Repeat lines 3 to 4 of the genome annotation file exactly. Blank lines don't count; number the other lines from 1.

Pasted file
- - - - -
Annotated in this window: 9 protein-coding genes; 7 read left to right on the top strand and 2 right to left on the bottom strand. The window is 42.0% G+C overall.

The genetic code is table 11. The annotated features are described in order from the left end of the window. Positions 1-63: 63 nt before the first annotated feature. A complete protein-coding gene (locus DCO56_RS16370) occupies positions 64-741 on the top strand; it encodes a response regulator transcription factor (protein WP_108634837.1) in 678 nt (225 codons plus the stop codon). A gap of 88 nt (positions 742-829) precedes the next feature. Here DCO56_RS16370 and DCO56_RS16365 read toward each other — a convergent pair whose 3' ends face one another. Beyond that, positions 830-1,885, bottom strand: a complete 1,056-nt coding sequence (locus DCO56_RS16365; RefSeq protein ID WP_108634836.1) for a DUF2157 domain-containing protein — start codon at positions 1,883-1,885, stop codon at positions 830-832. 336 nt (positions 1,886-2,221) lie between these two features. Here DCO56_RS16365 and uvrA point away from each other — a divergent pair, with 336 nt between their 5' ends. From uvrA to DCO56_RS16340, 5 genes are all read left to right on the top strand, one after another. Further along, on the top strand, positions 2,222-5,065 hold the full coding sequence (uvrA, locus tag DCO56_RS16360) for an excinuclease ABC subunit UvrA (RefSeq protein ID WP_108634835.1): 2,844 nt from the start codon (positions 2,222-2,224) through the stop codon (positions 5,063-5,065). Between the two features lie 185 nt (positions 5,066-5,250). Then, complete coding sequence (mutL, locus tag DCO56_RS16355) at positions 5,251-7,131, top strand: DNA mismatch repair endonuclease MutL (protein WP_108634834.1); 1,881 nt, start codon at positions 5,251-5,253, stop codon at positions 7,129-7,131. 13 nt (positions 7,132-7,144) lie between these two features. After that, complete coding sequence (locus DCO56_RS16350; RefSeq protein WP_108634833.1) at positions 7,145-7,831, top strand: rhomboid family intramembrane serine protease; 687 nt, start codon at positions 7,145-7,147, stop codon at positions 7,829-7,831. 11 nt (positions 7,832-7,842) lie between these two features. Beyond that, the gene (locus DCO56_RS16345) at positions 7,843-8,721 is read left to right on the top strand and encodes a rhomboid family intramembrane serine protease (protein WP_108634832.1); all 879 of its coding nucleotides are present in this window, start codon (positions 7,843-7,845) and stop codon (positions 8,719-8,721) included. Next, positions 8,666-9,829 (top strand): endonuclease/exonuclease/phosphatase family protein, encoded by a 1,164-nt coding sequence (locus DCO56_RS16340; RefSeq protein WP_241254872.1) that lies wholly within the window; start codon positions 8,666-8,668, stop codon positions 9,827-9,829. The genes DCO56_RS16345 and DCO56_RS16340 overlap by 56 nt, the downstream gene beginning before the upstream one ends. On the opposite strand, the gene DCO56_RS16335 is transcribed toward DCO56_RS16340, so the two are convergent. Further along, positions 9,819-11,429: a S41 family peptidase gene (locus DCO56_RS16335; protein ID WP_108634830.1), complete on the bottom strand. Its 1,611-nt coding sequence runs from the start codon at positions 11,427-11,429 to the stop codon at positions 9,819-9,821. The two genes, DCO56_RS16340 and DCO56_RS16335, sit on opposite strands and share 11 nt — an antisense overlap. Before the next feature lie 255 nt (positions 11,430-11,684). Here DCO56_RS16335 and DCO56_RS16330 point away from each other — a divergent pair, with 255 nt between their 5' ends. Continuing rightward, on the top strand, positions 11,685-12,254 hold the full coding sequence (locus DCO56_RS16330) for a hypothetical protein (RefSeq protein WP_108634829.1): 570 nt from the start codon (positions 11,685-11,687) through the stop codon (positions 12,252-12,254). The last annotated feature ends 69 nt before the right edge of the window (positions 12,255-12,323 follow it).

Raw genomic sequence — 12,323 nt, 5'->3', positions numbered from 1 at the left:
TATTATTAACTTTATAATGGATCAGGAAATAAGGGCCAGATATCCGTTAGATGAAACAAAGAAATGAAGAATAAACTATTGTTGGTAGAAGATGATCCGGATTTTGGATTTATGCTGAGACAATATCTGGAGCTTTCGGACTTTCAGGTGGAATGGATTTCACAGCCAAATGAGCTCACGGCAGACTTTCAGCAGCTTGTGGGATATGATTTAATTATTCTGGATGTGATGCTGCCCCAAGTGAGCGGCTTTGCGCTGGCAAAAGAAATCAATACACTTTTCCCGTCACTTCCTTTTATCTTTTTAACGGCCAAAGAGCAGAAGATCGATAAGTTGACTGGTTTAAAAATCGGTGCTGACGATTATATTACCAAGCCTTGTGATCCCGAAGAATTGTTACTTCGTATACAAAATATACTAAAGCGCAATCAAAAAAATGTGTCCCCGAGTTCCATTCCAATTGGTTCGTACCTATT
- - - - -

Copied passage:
Raw genomic sequence — 12,323 nt, 5'->3', positions numbered from 1 at the left:
TATTATTAACTTTATAATGGATCAGGAAATAAGGGCCAGATATCCGTTAGATGAAACAAAGAAATGAAGAATAAACTATTGTTGGTAGAAGATGATCCGGATTTTGGATTTATGCTGAGACAATATCTGGAGCTTTCGGACTTTCAGGTGGAATGGATTTCACAGCCAAATGAGCTCACGGCAGACTTTCAGCAGCTTGTGGGATATGATTTAATTATTCTGGATGTGATGCTGCCCCAAGTGAGCGGCTTTGCGCTGGCAAAAGAAATCAATACACTTTTCCCGTCACTTCCTTTTATCTTTTTAACGGCCAAAGAGCAGAAGATCGATAAGTTGACTGGTTTAAAAATCGGTGCTGACGATTATATTACCAAGCCTTGTGATCCCGAAGAATTGTTACTTCGTATACAAAATATACTAAAGCGCAATCAAAAAAATGTGTCCCCGAGTTCCATTCCAATTGGTTCGTACCTATT